Cigarette waste could provide green energy solution

May 20, 2015 0 By Amanda Giasson

Research has found that cigarette butts could be used to store energy.

In a recently published study in the journal Nanotechnology, Scientists from South Korea have found that they can develop a high-performing material from cigarette butts that can be utilized as a green energy storage solution for several devices, and can also benefit the environment by keeping it free of the toxic waste from discarded cigarette filters.

Cigarette filters are toxic and non-biodegradable.

Jongheop Yi, a professor at Seoul National University, and the study co-author, said that many countries are working on creating strict rules to prevent the trillions of used cigarette filters that are both toxic and non-biodegradable from being discarded into the environment every year.

Yi explained that “Our study has shown that used cigarette filters can be transformed into a high performing carbon-based material using a simple one step process, which simultaneously offers a green solution for meeting the energy demands of society.” Yi pointed out that their method of using cigarette butts is one way of keeping the environment free of cigarette waste.

The new carbon-based material could provide a green energy storage solution for many devices.

Green Energy Storage - Cigarette ButtsThe study noted that the new material could be integrated into several devices, including handheld devices, computers, electric vehicles, and even wind turbines to store energy, reported The Economic Times.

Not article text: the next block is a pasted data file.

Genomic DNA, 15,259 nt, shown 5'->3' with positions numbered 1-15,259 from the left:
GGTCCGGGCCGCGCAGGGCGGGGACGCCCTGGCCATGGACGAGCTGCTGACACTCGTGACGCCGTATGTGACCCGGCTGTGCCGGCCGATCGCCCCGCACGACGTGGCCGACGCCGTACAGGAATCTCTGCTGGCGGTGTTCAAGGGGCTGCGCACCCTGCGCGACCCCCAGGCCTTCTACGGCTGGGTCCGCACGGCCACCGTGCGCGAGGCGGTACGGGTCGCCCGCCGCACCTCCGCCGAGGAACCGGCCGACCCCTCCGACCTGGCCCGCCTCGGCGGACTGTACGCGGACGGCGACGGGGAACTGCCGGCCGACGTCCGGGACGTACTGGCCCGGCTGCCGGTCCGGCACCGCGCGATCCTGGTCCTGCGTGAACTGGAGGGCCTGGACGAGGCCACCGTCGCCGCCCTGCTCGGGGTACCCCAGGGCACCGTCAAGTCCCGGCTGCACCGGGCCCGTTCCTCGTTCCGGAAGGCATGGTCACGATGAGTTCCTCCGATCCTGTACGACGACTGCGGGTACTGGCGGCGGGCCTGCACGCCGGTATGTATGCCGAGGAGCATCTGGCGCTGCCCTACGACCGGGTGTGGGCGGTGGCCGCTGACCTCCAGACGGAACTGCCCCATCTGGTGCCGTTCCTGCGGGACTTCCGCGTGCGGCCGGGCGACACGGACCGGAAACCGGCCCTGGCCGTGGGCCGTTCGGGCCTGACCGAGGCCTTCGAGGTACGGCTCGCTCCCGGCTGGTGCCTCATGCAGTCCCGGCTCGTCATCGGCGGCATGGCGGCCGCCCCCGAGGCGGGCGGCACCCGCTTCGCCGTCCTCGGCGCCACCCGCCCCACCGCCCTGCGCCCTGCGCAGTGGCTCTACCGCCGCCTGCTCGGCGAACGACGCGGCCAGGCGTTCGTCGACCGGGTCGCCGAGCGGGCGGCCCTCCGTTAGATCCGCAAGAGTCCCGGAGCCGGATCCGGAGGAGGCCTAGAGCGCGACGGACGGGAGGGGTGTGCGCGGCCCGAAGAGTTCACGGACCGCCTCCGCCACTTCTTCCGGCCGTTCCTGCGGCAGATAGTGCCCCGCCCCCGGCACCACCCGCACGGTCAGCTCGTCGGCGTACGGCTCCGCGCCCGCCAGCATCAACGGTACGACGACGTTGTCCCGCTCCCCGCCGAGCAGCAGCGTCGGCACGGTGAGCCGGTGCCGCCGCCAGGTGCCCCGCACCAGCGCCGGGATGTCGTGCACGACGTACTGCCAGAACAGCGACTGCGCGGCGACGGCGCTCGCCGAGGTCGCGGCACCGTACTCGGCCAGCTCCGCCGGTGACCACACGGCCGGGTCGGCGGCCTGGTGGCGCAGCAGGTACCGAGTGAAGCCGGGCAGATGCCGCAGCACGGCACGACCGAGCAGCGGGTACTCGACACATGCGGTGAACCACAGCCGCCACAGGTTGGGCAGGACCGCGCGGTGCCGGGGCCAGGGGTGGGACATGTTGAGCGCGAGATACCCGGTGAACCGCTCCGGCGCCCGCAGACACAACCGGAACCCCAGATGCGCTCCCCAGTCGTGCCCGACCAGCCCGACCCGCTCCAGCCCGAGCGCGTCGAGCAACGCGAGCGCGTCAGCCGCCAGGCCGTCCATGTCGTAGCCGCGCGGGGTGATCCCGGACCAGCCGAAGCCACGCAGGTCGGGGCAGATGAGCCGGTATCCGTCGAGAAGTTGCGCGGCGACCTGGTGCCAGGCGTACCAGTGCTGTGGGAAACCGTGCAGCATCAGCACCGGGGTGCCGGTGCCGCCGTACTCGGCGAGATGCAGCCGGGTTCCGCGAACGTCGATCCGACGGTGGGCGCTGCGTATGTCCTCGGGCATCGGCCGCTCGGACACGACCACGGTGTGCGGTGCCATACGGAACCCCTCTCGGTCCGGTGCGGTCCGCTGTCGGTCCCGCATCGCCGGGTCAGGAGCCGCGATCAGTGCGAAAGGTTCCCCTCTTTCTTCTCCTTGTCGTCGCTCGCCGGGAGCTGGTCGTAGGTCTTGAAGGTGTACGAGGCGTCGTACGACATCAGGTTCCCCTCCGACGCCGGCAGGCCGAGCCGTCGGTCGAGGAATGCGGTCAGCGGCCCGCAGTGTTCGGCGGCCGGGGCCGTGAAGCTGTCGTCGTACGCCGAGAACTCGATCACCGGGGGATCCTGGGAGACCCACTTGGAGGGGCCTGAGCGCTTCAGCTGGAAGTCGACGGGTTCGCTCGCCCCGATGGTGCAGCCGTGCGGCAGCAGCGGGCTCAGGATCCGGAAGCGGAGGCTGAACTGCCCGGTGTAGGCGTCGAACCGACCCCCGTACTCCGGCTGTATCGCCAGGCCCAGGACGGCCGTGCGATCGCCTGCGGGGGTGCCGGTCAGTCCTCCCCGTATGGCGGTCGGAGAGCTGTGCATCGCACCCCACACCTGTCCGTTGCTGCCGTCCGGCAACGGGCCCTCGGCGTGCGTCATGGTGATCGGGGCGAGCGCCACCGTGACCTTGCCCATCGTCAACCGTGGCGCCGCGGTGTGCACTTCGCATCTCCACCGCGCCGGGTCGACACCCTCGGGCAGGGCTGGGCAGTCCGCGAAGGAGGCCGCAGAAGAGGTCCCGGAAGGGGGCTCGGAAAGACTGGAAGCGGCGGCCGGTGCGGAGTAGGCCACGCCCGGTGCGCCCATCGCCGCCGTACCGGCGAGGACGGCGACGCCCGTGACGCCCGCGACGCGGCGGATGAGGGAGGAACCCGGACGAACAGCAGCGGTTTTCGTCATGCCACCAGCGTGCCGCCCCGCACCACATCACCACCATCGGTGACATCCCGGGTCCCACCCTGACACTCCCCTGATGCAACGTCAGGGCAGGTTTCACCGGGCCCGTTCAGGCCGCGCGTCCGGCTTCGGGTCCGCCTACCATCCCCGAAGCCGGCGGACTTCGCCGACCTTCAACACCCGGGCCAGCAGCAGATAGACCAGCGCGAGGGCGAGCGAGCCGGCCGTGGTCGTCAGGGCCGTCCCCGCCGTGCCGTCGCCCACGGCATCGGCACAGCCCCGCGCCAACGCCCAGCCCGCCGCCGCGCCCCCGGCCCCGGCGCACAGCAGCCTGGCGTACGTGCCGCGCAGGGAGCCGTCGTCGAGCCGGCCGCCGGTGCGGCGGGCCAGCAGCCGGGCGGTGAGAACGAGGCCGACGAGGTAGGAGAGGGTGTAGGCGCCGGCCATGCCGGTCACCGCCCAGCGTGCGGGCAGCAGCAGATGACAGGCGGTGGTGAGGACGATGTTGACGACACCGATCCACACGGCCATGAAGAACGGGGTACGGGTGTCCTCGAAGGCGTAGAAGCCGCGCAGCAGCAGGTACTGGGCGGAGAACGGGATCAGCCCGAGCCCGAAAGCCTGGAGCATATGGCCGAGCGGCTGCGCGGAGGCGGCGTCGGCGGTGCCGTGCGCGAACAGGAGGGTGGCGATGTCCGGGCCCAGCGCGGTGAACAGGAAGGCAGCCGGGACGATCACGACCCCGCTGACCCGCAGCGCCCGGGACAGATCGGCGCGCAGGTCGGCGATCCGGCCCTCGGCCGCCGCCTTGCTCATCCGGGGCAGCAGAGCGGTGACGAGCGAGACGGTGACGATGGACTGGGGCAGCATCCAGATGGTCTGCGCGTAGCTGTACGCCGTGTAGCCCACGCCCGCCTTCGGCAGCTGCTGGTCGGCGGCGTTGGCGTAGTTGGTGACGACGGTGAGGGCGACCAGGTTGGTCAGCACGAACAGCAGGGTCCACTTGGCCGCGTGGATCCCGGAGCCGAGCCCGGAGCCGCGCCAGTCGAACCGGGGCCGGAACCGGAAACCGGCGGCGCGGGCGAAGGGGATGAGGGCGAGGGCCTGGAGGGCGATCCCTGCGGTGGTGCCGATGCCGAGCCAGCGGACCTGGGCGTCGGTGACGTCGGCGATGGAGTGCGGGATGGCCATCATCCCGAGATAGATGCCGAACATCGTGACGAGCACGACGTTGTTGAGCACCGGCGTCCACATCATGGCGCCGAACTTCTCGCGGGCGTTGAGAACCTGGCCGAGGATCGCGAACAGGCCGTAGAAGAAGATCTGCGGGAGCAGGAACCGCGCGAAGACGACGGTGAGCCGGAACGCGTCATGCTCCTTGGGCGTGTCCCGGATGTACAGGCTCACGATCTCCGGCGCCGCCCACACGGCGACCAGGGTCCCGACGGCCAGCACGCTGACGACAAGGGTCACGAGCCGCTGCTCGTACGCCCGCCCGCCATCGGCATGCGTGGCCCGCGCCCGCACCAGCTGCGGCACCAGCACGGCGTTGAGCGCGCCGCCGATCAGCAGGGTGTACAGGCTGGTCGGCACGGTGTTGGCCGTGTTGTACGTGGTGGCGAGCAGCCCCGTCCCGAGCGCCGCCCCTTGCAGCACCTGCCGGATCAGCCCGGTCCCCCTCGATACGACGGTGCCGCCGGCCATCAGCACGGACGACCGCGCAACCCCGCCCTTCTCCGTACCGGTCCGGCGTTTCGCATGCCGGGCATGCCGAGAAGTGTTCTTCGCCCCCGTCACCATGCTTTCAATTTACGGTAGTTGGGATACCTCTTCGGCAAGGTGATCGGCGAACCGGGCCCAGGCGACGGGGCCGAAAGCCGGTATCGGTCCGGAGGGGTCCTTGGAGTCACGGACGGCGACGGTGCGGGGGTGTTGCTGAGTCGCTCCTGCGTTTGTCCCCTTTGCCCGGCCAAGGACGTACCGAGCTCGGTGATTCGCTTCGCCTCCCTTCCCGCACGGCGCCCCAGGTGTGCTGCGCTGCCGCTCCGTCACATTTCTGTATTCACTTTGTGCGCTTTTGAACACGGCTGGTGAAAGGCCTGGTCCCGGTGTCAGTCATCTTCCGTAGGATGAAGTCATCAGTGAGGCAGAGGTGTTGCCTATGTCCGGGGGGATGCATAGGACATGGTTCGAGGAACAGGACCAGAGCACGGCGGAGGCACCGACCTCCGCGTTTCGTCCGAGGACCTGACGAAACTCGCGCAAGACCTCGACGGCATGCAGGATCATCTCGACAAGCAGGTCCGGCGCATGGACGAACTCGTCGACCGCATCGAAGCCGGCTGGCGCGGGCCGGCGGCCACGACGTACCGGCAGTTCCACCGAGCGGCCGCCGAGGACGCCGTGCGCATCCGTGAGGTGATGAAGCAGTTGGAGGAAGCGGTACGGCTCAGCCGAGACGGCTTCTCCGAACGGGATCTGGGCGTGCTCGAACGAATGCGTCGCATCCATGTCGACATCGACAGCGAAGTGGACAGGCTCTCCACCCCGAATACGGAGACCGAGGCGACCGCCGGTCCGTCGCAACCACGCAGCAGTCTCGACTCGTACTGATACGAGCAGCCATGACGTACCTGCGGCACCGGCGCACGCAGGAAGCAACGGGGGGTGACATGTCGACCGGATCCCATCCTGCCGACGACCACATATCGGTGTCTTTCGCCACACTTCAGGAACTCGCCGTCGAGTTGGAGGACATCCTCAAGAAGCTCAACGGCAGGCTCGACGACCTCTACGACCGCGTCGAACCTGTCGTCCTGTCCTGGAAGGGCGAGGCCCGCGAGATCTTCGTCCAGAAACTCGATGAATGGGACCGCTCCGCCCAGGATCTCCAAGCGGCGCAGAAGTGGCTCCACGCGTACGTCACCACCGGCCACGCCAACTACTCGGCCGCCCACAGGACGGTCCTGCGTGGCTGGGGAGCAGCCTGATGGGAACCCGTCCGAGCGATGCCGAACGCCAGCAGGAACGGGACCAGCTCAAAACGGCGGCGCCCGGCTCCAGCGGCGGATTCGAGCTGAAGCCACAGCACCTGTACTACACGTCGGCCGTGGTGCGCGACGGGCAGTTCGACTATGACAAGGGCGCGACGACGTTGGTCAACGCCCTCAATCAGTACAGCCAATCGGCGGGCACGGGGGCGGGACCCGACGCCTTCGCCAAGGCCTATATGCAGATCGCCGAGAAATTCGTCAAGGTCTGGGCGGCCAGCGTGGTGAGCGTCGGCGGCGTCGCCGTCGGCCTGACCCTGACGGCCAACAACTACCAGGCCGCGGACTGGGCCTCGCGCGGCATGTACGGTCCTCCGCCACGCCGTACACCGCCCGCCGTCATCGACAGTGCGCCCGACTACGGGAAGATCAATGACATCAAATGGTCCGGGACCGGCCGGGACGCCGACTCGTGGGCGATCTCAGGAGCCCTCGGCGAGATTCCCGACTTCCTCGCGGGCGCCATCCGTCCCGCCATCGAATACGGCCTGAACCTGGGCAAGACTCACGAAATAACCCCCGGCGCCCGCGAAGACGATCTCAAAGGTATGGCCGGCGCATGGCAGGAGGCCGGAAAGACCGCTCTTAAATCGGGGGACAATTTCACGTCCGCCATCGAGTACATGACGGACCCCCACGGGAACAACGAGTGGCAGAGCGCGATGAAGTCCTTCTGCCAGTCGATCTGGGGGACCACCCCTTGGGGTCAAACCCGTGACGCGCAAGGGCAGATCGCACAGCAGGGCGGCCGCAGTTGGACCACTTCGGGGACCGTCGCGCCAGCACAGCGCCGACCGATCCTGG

Furthermore, in their study, the scientist discovered that the carbon-based material outperforms commercially available graphene, carbon, and carbon nanotubes. The researchers also believe that it could someday be utilized to coat supercapacitor electrodes, which is an electrochemical component that can store massive amounts of electrical energy.

The researchers demonstrated in their study that the cellulose acetate fibers, which exist in the vast majority of cigarette filters, could be converted into a carbon-based material using pyrolysis; a simple one-step process that relies on a burning technique. The material that results contains many miniscule pores, which boosts its performance as a supercapacitive material.

The discovery of this material could be a breakthrough in the green energy storage space, as scientists around the globe are trying to better the characteristics of supercapacitors while, at the same time, lower production costs.

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